Cyanide is a prevalent, lethal chemical. Possible sources of exposure include products of combustion, plant material, industry, chemical warfare and terrorism.
Retrospective review of UK Poisons Information Database of telephone enquiries to the National Poisons Information Service between 1st January 2008 and 31st December 2019 where cyanide poisoning was considered a possibility. Data extracted included demographics, exposure source, clinical features, Poisoning Severity Score, lactate concentration and antidotes given.
A total of 1,252 cases of suspected cyanide poisoning were identified, 239 (19%) involved children under 10 years. The commonest sources of exposure were ingestion of plant material (437 cases; 35%) and smoke inhalation (399; 32%). Smoke inhalation caused the majority of severe and fatal cases (139; 71%). Clinical features associated with fatal outcomes were cardiac arrest (OR 36.4; 95% CI 14.4–92.2), hypotension (15.8; 7.0–35.9), coma (10.8; 5.6–21.0) and lactic acidosis (7.8; 4.1–14.8). 110 patients (9%) were given an antidote and 40 patients (3%) died.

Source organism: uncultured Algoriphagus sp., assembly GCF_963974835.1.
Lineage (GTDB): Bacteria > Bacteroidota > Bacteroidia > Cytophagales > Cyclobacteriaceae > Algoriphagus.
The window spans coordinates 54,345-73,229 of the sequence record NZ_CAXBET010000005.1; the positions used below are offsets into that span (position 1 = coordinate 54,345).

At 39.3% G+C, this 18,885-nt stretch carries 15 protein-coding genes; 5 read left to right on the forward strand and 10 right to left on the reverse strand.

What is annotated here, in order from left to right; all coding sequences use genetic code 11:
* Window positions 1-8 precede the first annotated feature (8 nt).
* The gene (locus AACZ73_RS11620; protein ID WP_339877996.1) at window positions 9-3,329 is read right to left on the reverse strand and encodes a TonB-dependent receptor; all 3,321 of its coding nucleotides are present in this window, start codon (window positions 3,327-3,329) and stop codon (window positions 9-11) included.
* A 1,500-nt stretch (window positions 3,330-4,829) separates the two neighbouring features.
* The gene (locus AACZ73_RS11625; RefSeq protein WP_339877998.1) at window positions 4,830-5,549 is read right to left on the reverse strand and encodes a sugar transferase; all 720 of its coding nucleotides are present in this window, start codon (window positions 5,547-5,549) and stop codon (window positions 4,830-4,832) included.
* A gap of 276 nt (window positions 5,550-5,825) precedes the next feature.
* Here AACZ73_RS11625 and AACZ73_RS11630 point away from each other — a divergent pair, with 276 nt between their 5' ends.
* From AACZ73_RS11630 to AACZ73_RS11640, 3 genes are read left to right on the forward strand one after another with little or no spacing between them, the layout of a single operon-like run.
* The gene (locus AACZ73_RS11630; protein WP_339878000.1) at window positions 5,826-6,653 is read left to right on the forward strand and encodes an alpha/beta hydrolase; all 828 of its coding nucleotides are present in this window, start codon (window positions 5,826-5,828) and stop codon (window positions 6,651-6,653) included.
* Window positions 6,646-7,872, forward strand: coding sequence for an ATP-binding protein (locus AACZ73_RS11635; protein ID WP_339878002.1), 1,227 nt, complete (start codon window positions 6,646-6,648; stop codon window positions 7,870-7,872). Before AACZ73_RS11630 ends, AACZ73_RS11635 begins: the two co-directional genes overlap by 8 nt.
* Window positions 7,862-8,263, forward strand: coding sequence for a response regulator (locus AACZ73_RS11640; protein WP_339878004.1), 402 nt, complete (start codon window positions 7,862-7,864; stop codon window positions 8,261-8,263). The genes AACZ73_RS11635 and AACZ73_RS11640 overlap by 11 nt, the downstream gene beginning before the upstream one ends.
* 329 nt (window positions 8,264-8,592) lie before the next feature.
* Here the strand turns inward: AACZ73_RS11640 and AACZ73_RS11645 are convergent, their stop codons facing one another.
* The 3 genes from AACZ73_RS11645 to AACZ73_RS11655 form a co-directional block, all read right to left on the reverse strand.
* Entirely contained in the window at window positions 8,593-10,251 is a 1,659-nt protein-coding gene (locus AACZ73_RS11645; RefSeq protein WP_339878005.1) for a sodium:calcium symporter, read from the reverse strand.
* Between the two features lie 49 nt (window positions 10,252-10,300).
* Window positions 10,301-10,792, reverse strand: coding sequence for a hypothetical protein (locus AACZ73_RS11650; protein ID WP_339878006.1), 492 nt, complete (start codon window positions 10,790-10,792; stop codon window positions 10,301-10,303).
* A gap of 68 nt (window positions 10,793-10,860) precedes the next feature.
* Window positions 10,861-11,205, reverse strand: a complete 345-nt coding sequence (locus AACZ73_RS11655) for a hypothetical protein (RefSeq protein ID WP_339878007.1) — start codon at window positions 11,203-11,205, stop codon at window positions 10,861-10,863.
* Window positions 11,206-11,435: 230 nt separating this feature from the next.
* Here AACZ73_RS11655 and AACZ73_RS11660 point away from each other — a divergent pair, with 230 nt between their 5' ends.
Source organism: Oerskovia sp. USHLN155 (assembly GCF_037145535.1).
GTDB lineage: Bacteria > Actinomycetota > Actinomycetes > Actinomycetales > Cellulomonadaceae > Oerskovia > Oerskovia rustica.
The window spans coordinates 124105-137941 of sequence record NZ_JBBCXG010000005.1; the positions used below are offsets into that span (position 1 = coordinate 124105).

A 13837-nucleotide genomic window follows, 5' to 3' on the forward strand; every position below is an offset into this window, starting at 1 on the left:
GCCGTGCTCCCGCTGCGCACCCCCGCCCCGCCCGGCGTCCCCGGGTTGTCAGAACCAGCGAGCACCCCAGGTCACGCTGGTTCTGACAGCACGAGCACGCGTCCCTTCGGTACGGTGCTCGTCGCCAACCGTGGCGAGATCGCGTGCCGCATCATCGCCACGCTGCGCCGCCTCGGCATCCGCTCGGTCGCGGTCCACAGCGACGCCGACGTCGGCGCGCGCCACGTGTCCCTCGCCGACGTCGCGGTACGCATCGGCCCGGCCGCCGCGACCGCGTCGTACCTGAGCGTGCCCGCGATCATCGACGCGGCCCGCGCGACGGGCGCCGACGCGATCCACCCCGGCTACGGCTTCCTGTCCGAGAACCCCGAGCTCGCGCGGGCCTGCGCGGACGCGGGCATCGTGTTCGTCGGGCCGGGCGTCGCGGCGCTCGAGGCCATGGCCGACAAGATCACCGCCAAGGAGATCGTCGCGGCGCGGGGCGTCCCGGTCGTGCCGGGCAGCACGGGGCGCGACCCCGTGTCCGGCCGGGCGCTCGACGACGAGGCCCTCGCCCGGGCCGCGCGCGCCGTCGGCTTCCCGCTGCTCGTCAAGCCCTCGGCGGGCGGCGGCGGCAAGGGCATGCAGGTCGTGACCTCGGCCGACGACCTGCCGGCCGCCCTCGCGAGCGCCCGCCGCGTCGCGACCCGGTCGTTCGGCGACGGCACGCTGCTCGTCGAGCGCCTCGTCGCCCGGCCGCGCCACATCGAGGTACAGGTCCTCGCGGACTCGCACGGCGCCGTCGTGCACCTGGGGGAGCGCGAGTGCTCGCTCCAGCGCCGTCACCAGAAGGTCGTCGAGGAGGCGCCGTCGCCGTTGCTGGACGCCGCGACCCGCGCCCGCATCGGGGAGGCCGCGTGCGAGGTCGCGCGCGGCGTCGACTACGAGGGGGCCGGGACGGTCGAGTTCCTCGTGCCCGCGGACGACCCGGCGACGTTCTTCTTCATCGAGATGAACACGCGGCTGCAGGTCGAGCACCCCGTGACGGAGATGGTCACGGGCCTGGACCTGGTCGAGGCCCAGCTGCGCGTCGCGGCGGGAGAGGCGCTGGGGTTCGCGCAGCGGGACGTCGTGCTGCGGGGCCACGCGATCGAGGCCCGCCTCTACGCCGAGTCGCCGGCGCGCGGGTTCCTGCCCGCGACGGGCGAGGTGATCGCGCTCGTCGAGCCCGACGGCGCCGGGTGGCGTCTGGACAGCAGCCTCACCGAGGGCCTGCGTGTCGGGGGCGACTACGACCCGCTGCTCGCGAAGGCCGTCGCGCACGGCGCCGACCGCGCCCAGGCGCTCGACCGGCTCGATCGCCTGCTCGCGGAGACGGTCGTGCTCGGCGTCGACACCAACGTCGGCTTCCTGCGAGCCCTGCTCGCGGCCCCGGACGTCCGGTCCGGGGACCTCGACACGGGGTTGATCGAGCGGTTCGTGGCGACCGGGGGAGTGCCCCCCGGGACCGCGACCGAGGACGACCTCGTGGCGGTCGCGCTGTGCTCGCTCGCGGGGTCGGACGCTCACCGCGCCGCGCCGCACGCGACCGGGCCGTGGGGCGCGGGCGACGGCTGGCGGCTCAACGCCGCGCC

Lactate concentrations correlate with Poisoning Severity Score category (r = 0.6, p < 0.0001). Serum lactate <2.0 mmol/L was associated with Poisoning Severity Score None or Minor (sensitivity 76%; specificity 86%) and >11.0 mmol/L was associated with fatal outcome (sensitivity 74%; specificity 80%). 61 cases (5%) had severe carboxyhaemoglobin toxicity (COHb >30%). This was associated with a fatal outcome (OR 7.0; 95% CI 1.5-33.7) and there was positive correlation between carboxyhaemoglobin and Poisoning Severity Score, r = 0.57, p < 0.0001.
Most cases of ingestion of plant material involved children under five years and resulted in no or mild symptoms. In adults smoke inhalation was associated with the most severe poisoning. The lactate cut-off values associated with each severity score calculated in this study are lower than the values used by NPIS on TOXBASE. Analytical conformation of cyanide exposure was unavailable in the majority of case, limiting the strength of these conclusions.